The appearance of a well-defined cheekbone helps provide a sculpted and youthful look as it provides midfacial prominence and give the appearance of a thinner lower face. Flat cheekbones can make a large nose look larger and a receding chin smaller. The cheekbones are one of the three convex prominences that help define your face, highlighting the eyes and adding balance to your features.
Cheek augmentation (also known as malar augmentation or malar implants) is a surgical method to bring the cheeks into better balance with your other facial features.
People who benefit by cheek implants have smaller or flatter cheek bones naturally and/or have sagging of the cheek soft tissues due to normal aging. With aging can also come deflation, or loss of healthy fat which normally lies just under the cheek bones. This can give a gaunt look to one’s face.
A cheek implant can build out the flat cheek bone, provided a lifting effect to sagging cheek skin, and can partially fill out a sunken in look. Think of it as adding substance which may just make the cheekbone bigger or help hold up sagging or collapsed tissues.
That being said, whether anyone would benefit by a cheek implant is as much an artistic feel as a facial feature that can be precisely defined. Unlike other facial implants, such as chins or jaw angles which can be measured and morphed with computer imaging, cheek implants defy such analytical evaluation as the area is not a clean profile or silhouette. This is an area that requires a good evaluation and discussion with your plastic surgeon using a mirror and finger technique.
2. What are cheek implants made of?
The vast majority of cheek implants are made of solid silicone rubber that is very flexible. While there are a few other materials of which they are made, they are not very popular. What material they are made of is not as important as two other critical issues; what styles and sizes are available and how easy are they to insert. This is where silicone rubber has a huge advantage over other materials.
One type or style of cheek implant is not right for everyone. The cheek bone shape and geometry and the soft tissue overlying them is different for each patient. Just like the obvious benefits of different sizes, style or shape of the implant needs to be individualized. That is why there are nearly a half-dozen different cheek implant styles. Only a silicone rubber material can offer this diversity of selection.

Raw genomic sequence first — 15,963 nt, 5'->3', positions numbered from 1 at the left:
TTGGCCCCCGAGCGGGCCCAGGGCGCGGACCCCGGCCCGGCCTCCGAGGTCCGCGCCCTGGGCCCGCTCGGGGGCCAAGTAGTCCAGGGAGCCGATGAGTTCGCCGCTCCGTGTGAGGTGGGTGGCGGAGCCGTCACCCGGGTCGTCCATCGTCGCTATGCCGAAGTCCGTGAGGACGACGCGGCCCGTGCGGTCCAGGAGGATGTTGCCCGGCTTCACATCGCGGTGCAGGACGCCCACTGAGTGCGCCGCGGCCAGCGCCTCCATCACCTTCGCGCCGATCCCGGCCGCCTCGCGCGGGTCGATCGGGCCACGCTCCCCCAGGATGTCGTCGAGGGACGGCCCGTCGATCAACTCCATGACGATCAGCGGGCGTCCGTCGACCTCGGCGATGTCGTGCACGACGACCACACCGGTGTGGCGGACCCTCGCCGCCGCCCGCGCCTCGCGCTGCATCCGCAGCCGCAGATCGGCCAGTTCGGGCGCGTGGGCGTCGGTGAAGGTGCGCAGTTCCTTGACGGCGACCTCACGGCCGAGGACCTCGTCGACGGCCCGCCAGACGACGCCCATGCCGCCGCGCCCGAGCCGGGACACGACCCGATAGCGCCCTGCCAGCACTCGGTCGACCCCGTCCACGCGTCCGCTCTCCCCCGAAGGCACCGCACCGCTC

The flexibility of silicone rubber and the ability to have feathered edges allows it to be the easiest material to position on the bone without having an edge that can be felt or seen.
3. How is cheek augmentation surgery done?
There are two approachs to placing the implant, from inside the mouth and through the lower eyelid. By far, the intraoral method from a small incision up high under the lip is preferred. The only reason to use the eyelid approach is if a midface lift or suspension is being done at the same time.
From inside the mouth, a path is made up onto the cheek bone. It can be extended out onto the zygomatic arch if necessary. Sizers are used to determine what will look the best. The final implant is then inserted. Some plastic surgeons secure the implant in place with a small titanium screw, others do not. Closure of the incision is done with dissolveable sutures.
4. Is cheek implant surgery painful? How long does the swelling last?
I would not call it painful, rather it is more uncomfortable due to the swelling. Often there is some numbness of the cheek skin which goes away in the first month after surgery. There rarely is any bruising because the surgery is very deep on the surface of the bone. Any bruising that occurs will not be seen on the skin but will present only as swelling. While remnants of swelling take six to eight weeks to completely go away, you will look fairly normal within two to three weeks. The initial abnormal fullness will have go away by then.
5. What are the risks and complications that can occur?
The standard surgical risks of bleeding and infection apply but they are very uncommon. The risk that is more significant and probably accounts for most instances of revision or secondary surgery is implant asymmetry or sizing issues. Because the cheeks have two sides, the placement of the implants must be perfectly symmetrical. That may seem easy but even slight changes in orientation of the implant may be able to be seen. Implants can also shift or slide downward towards the direction in which they were placed. Oversized cheek implants are especially noticeable because they can make the face look very unnatural. Cheek implants are always best done smaller than bigger.
One risk of having cheek implants is delayed infection, even many years later. This is caused by one specific event…dental injections. This can happen when your dentist is numbing your upper teeth. The needle can tract bacteria near or onto the implant. Advise your dentist if you have cheek implants.
6. I’d like higher cheekbones but I don’t want them to look fake. How can this be avoided?
There are many well known examples of famous people that look strange and overdone after facial rejuvenation surgery. In some of these cases, it is obvious they had cheek implants and it is because they are too big. This ‘error’ is most likely to occur when cheek augmentation for anti-aging purposes and are being used to fill out sagging cheek tissues. A cheek implant is not the same as a breast implant…its size should not be pushed to do too much.
7. I have very flat cheeks that extend down below my eyes. It makes me look sad. Will cheek implants help?
Having flat cheekbones can give the face a long drawn look that many may describe as sad. In the facial expression of smiling, we naturally see more prominence in the cheek area. When it is flatter it adversely affects how one’s smile looks. More fullness in the cheek allows a more youthful look, whether one is smiling or not.
Dr. Barry Eppley